angels, Bible, Christian, Encouragement, Faith, God, grace, Jesus, Spiritual, Uncategorized, worship

When meeting with God leaves you limping


I’ve had a great deal on my mind lately. Nothing particularly eventful has occurred but my mind has been full of almost more than I can handle. I’ve written blogs on a couple of ideas that are whirling around in there, but one seems a little lame and the other a bit angry…neither of which has prompted me to hit “publish”.

Truth is, I’ve been wrestling a bit. Not the kind of faith-in-crisis wrestling that I’ve done in the past, but more of a faith-in-expansion kind of wrestling. The more I press into God, the more questions I have and the more answers I await. And while I would much prefer that God and I have a simple I ask a question and He answers kind of dialogue, this uncomfortable reaching and stretching and waiting is good. I am daring to exercise my faith in areas previously believed to be off-limits.

We are exhorted to come boldly before the throne of God and I feel as if there is nothing bolder to present in His presence than the questions we have. Especially the really hard questions. He has no fear or irritation at our asking. He holds every answer and is a good Father Who is patient and kind. But perhaps you feel as I did that our questioning presents a lack of faith. I now believe it to be the very opposite – to go fearlessly to our Father with great expectations that He will answer is to have great faith.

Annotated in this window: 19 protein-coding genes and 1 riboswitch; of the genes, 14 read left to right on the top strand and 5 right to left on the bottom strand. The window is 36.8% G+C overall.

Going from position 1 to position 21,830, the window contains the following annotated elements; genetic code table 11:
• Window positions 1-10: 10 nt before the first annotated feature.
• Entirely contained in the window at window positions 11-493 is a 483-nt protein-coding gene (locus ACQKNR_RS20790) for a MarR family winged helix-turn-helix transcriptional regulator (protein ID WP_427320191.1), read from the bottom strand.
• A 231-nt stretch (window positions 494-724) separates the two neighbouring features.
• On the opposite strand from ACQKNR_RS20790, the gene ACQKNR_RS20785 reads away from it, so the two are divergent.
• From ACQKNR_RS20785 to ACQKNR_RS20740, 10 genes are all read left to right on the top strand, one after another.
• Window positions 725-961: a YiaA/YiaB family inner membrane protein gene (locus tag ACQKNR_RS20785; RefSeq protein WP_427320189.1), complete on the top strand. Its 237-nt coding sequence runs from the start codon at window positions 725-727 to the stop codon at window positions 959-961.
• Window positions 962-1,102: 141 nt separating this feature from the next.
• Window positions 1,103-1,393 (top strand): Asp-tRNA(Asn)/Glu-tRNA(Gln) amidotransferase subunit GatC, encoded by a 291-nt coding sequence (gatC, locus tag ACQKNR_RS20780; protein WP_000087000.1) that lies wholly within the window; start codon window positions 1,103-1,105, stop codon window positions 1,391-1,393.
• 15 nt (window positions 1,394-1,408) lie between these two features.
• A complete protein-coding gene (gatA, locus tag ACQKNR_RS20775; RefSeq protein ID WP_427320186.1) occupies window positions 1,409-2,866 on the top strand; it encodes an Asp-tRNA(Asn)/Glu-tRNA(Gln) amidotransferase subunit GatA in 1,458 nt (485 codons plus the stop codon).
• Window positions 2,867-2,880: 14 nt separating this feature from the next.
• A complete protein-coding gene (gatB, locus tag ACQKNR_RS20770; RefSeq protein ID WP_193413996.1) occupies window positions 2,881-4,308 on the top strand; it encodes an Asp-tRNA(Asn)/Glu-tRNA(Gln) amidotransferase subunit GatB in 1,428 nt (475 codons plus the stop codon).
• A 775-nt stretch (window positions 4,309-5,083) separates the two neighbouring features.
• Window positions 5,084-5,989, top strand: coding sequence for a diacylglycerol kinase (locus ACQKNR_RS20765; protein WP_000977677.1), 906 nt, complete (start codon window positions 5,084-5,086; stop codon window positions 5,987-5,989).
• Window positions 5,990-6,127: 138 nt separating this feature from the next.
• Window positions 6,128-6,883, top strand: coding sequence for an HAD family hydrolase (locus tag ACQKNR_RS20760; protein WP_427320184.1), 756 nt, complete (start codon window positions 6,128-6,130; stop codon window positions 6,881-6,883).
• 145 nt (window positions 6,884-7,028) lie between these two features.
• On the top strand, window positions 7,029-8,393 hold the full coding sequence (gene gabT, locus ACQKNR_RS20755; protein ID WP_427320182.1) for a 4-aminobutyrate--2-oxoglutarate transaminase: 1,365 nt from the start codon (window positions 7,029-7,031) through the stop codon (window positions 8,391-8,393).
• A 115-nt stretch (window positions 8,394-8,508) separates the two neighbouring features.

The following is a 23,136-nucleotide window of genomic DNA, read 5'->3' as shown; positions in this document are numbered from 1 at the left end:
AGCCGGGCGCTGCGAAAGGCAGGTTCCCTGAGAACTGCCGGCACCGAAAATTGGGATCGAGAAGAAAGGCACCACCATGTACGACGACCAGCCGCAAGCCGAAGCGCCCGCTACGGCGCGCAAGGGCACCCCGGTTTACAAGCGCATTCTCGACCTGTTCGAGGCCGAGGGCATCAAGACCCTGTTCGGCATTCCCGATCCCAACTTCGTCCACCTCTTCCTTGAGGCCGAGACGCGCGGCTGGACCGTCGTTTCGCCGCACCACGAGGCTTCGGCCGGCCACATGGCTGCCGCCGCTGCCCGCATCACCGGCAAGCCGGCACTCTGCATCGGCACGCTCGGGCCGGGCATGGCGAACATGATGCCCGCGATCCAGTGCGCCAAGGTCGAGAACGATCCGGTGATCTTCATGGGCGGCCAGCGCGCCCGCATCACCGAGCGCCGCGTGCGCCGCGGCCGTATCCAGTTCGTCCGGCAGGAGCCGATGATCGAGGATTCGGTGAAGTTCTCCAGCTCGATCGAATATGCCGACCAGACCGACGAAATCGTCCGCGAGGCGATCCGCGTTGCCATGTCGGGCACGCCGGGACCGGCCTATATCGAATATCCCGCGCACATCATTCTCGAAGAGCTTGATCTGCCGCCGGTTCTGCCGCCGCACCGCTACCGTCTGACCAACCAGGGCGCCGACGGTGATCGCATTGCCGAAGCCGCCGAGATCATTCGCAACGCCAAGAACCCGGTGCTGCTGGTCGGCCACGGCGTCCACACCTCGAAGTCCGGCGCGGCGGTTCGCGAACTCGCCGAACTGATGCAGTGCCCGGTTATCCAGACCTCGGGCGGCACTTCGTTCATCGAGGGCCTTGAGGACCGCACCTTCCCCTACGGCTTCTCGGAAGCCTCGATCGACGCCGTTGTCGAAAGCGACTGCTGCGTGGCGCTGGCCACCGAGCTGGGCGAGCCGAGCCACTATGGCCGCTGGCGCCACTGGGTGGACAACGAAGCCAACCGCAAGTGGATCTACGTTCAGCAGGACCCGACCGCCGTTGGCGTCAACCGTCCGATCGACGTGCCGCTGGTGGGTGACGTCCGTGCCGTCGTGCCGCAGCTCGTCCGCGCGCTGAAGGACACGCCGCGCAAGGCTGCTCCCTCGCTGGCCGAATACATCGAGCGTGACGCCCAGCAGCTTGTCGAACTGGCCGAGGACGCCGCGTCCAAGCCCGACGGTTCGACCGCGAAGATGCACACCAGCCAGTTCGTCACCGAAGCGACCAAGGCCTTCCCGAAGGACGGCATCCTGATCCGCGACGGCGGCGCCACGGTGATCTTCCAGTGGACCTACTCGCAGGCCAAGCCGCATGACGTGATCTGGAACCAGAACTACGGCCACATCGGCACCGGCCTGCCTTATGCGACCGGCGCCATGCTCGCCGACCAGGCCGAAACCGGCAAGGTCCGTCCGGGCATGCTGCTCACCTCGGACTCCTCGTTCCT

My thoughts have settled on Jacob this week and His wrestling with God. Different translations mention a Man or an Angel of the Lord.  Not to get ahead of myself but the new name he was given has a meaning of God-wrestler.  

This passage in Genesis 32 is so interesting. Jacob had done his brother wrong. They parted on bad terms and this chapter of the story picks up where Jacob is attempting to reconcile with Esau. Now Jacob was a God follower, a God worshiper. He’s heard the voice of God Who told him to return to his people and He would do him good. But Jacob is afraid. He’s afraid that Esau is still angry and will try to kill him. So He prays for God’s deliverance. He plans to offer gifts in a sequence of droves in order to gain favor with his brother. Finally he sends his family and all that he had across the brook and he stays behind. Alone.

It is then the Man comes and wrestles with Jacob. Now, perhaps Jacob thought it was a robber or an enemy from another camp. The text doesn’t reveal his thoughts, only that he gave this Man a run for his money! He didn’t back down and when the Man did not prevail over him, He touched the hollow of his thigh, putting it out of joint. Sometime in the midst of this struggle that lasted all night the realization set in that this was no ordinary man because when He told Jacob to let Him go, Jacob refused unless He would declare a blessing on him. Talk about bold!